Hellyar D, Walsh R, Altman M. Improving digital experience through modeling the human experience: The resurgence of ‘Virtual’- (& ‘Augmented’- & ‘Mixed’-) Reality. In: Reconceptualizing Libraries. Routledge Press ; 2018.Abstract

This essay is designed generally to introduce information professionals and researchers to the topic of VR, to characterize its potential to enhance human experiences, and to identify the concepts that are critical to its application. The essay is also intended specifically for professional librarians, and applied library information science researchers, who aim to integrate new interface technologies and design concepts into library systems.

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Nissim K, Steinke T, Wood A, Altman M, Bembenek A, Bun M, Gaboardi M, O'Brien DR, Vadhan S. Differential Privacy: A Primer for a Non-Technical Audience. Vanderbilt Journal of Entertainment and Technology Law. 2018;Forthcoming.Abstract

Differential privacy is a formal mathematical formal mathematical framework for guaranteeing privacy protection when analyzing or releasing statistical data. Recently emerging from the theoretical computer science literature, differential privacy is now in initial stages of implementation and use in various academic, industry, and government settings.

This document is a primer on differential privacy. Using intuitive illustrations and limited mathematical formalism, this primer provides an introduction to dierential privacy for non-technical practitioners, who are increasingly tasked with making decisions with respect to dierential privacy as it grows more widespread in use. In particular, the examples in this document illustrate ways in which social science and legal audiences can conceptualize the guarantees provided by differetial privacy with respect to the decisions they make when managing personal data about research subjects and informing them about the privacy protection they will be afforded.

nissim_et_al_-_differential_privacy_primer_for_non-technical_audiences_1.pdf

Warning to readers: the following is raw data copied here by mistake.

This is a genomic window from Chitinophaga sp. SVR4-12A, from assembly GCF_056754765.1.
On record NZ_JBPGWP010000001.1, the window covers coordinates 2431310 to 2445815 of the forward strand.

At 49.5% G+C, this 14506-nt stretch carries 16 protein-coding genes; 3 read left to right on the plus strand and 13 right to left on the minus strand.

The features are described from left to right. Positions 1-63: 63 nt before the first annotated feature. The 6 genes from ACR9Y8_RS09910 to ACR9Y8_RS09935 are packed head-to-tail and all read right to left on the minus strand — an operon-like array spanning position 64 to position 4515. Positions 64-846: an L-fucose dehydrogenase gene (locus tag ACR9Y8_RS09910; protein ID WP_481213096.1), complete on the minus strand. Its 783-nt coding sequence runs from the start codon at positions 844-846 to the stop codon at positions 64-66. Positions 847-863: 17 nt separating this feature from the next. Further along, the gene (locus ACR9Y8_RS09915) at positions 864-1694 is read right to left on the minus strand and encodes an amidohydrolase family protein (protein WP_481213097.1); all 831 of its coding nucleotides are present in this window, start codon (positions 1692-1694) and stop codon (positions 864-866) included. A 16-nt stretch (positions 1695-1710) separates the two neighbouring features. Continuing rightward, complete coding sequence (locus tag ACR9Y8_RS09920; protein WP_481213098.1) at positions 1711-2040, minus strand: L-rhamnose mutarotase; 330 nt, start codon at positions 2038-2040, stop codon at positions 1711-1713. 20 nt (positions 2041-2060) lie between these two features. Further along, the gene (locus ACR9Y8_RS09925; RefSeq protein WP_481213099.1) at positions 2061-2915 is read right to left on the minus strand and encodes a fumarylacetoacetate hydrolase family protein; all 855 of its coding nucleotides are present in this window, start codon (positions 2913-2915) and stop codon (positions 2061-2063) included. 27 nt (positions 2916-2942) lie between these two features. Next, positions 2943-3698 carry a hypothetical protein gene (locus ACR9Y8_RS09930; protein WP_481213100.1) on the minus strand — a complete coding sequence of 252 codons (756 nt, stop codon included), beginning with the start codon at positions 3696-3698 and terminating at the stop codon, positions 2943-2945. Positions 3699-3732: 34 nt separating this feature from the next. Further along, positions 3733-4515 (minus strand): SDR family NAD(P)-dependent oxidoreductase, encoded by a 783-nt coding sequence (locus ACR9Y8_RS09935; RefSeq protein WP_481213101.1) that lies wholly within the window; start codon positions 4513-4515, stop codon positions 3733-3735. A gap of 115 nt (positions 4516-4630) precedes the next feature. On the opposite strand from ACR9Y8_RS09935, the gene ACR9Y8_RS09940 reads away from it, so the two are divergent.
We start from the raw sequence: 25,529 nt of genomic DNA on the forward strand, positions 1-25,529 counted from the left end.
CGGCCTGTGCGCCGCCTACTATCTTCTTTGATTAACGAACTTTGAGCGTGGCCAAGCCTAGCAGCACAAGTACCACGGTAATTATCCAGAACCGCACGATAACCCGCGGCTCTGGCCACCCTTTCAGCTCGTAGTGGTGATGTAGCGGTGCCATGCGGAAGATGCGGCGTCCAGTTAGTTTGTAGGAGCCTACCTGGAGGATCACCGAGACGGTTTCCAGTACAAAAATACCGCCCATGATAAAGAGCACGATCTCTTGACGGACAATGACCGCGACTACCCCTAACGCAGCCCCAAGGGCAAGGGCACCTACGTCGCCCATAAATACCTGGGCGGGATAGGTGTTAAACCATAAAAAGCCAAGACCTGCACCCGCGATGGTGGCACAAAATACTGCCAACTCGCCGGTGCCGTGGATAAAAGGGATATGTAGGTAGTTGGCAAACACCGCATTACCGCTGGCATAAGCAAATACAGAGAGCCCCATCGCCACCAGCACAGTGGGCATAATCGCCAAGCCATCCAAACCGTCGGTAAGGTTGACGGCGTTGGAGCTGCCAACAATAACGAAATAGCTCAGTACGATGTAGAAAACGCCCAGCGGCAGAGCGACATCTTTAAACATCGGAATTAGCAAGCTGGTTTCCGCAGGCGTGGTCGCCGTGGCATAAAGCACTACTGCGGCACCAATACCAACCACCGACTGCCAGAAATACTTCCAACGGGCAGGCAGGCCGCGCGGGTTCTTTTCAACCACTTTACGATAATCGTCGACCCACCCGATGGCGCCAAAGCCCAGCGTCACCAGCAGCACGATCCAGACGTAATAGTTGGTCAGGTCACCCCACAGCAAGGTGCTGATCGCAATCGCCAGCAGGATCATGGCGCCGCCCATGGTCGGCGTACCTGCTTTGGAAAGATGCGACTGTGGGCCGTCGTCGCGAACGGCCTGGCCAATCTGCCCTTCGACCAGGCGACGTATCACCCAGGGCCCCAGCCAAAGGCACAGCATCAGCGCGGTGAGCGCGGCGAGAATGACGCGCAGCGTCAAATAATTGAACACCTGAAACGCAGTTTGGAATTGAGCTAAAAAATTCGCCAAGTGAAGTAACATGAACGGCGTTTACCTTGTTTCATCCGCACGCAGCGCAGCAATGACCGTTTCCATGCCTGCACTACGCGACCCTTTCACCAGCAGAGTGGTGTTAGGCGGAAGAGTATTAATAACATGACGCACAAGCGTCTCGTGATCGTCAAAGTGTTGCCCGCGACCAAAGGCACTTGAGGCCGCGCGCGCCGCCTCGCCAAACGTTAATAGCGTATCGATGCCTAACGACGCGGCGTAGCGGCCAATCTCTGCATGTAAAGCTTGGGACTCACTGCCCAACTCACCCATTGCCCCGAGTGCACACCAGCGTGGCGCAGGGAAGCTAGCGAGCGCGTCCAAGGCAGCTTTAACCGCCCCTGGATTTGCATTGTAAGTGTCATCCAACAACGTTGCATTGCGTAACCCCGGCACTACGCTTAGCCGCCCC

Altman M, Wood A, O'Brien D, Gasser U. Practical Approaches to Big Data Privacy Over Time. International Journal of Data Privacy Law [Internet]. 2018. Earlier versionAbstract

Increasingly, governments and businesses are collecting, analyzing, and sharing detailed information about individuals over long periods of time. Vast quantities of data from new sources and novel methods for large-scale data analysis promise to yield deeper understanding of human characteristics, behavior, and relationships and advance the state of science, public policy, and innovation. At the same time, the collection and use of fine-grained personal data over time is associated with significant risks to individuals, groups, and society at large. In this article, we examine a range of longterm data collections, conducted by researchers in social science, in order to identify the characteristics of these programs that drive their unique sets of risks and benefits. We also examine the practices that have been established by social scientists to protect the privacy of data subjects in light of the challenges presented in long-term studies. We argue that many uses of big data, across academic, government, and industry settings, have characteristics similar to those of traditional long-term research studies. In this article, we discuss the lessons that can be learned from longstanding data management practices in research and potentially applied in the context of newly emerging data sources and uses.

altman-et-al.-practical-approaches-to-big-data-privacy-over-time_1.pdf